Serum Growth Hormone-Binding Protein, Insulin-like Growth Factor-I, and Growth Hormone in Patients With Liver Cirrhosis Naoki

Hattori,

Hiroyuki

Kurahachi,

Katsuji Ikekubo, Yasuhiko

Takashi

Ishihara,

Saiki, and Hiroo

Kunisaburo

Moridera,

Megumu

Hino,

lmura

We determined serum growth hormone-binding protein (GHBP), insulin-like growth factor-l (IGF-I), and growth hormone (GH) levels in patients with cirrhosis and in age-matched control subjects, and investigated their relationships. Serum GHBP levels in cirrhotic patients (14.6% f 3.9%) (means f SD) were significantly lower than those in normal subjects (20.4% f 4.7%). GHBP levels had positive correlations with cholinesterase (I = 56, P < .OOl) and Normotest (r = .66, P < .OOl), both of which represent liver function in cirrhotic patients. Basal GH levels in cirrhotic patients (range, 0.35 to 13.0 pg/L; median, 3.9 fig/L) were significantly higher than those in normal subjects (0.015 to 6.0 pg/L; 0.19 Kg/L). GHBP levels in cirrhotic patients correlated positively with IGF-I levels (I = .39, P < .Ol), and negatively with GH levels (r = -.33, P c .Ol). These results may indicate that the serum GHBP level reflects the number of hepatic GH receptors, and that the high basal GH level observed in cirrhotic patients is, at least in part, attributable to decreased clearance of GH by these receptors. Copyrig& 0 1992 by W. B. Saunders Company

H

IGH FASTING LEVELS of serum growth hormone (GH) and abnormal GH responses to various stimuli, such as glucose and thyrotropin-releasing hormone (TRH), have been observed in patients with cirrhosis.‘” Since the liver is a major target organ of GH and is abundant in GH receptors,4 its dysfunction may be accompanied by hormonal imbalance. Growth hormone-binding protein (GHBP) has recently been detected in human serum.5,6 The amino acid sequence identities of GHBP and the hepatic GH receptor have been shown in rabbits,’ rats,8 and mice,9 although they remain to be shown in man. In Laron-type dwarfism, a syndrome characterized by resistance to GH, due to the lack of GH receptors, serum GHBP is absent.“~” These observations suggest that serum GHBP is derived from hepatic GH receptors. However, it is not clear whether serum GHBP levels in man reflect the number of hepatic GH receptors. In the present study, we measured GHBP, insulin-like growth factor-I (IGF-I), and GH levels in patients with cirrhosis, and investigated their relationships to examine this hypothesis.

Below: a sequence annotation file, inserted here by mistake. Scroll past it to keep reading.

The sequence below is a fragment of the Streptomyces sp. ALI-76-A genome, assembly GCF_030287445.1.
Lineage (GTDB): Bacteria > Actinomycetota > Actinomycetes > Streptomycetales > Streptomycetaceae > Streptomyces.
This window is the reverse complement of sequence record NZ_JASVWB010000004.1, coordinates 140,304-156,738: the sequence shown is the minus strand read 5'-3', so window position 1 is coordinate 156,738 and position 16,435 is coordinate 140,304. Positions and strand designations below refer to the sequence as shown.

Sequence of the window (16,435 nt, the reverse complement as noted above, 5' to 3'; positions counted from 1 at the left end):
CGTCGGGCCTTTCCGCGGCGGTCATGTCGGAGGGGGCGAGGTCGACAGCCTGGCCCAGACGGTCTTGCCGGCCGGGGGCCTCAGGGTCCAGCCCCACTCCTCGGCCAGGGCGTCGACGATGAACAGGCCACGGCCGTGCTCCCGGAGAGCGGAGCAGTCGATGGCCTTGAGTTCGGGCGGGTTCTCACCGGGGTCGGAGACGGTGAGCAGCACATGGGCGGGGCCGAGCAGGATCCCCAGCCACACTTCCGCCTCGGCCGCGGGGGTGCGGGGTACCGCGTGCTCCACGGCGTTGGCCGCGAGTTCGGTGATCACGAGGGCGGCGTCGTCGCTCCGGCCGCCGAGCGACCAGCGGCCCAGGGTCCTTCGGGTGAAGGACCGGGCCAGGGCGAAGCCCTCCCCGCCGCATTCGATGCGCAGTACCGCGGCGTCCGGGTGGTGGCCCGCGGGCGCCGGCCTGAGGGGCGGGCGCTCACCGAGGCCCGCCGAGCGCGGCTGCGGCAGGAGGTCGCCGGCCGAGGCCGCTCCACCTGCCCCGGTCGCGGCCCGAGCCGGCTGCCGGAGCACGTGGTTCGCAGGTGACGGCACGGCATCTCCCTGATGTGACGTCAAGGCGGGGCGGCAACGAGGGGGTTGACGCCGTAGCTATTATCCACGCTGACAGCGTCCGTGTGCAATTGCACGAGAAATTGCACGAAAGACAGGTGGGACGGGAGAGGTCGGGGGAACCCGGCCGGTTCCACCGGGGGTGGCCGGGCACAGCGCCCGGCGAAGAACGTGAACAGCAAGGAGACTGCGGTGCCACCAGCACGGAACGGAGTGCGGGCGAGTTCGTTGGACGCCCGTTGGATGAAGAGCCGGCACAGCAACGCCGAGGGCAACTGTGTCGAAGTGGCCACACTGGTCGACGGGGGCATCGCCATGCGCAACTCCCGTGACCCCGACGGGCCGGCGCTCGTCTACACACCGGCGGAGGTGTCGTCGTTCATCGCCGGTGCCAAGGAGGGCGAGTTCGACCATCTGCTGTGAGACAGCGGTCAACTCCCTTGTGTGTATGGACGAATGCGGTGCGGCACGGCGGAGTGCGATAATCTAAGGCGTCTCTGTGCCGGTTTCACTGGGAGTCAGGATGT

SUBJECTS AND METHODS

We studied 74 patients with cirrhosis (46 men and 28 women, aged 59.3 2 10.4 years) and 51 normal subjects (30 men and 21 women. aged 58.3 ? 11.7 years). The diagnosis of cirrhosis had been confirmed as postnecrotic in 65 patients, and as alcoholic in nine patients, by clinical, biochemical, and histological findings. All cirrhotic patients were in a compensated state and were not malnourished, and had no clinical evidence of edema or ascites. All subjects had normal renal function and no history of diabetes mellitus. Blood was taken early in the morning after an overnight fast. Biochemical tests were performed with an autoanalyzer. Although cholinesterase is a good indicator of liver function,” it is also influenced by the nutritional state. Therefore, we also performed the Normotest, which reflects clotting factors II, VII, and X, and which is a more precise indicator of liver function,” using a commercially available kit (Eisai, Ltd, Tokyo, Japan). Aliquots of serum were stored at -20°C and thawed before the performance of the GHBP assay within 1 month. Clinical features of the subjects studied are listed in Table 1. The study was approved by the local ethical committee of Kobe City General Hospital. Metabolism,

Vol41, No

4

(April),1992: pp 377-381

GH-Binding

Study

GH was iodinated by the lactoperoxidase method. Specific activity was calculated at approximately 50 pCi/pg. Serum (0.4 mL) was incubated in 0.01 mol/L sodium phosphate buffer (pH 7.0) containing 0.1 mol/L NaCl, 0.1% bovine serum albumin, and 0.1% NaN,, at 37°C for 60 minutes, with ‘zI-labeled GH (15,000 to 20,000 cpm; _ 0.3 to 0.4 ng), in a final volume of 0.5 mL. Free GH was separated from bound GH by an Ultrogel AcA44 (IBF, France) minicolumn (0.9 x 25 cm) at 4°C. Samples were eluted with the same buffer, and 0.5-mL fractions were collected. Nonspecific binding was determined by adding excess unlabeled GH (0.4 *g/IO FL phosphate buffer), and specific binding was calculated by subtracting nonspecific binding from total binding. When the endogenous GH level in a sample was greater than 8 pg/L, the value was corrected based on the saturation curve, as has been described previously.‘4 The majority of the samples did not require correction, as endogenous GH was less than 8 pg/L, which is too low to substantially affect the bound fraction. The coefficient of variation of the GHBP level in the pooled reference serum, on 35 runs, was 6.7%. When the amount of serum was increased by 0.1 to 0.4 mL, the GHBP level in serum from cirrhotic patients was increased in parallel with that from normal subjects. This finding may indicate that the decrease in GHBP level observed in cirrhosis is not due to the presence of serum factors that inhibit the binding of GH to GHBP, or to the deficiency in cirrhotic serum of some factors present in normal serum that enhance GH binding to GHBP. Assays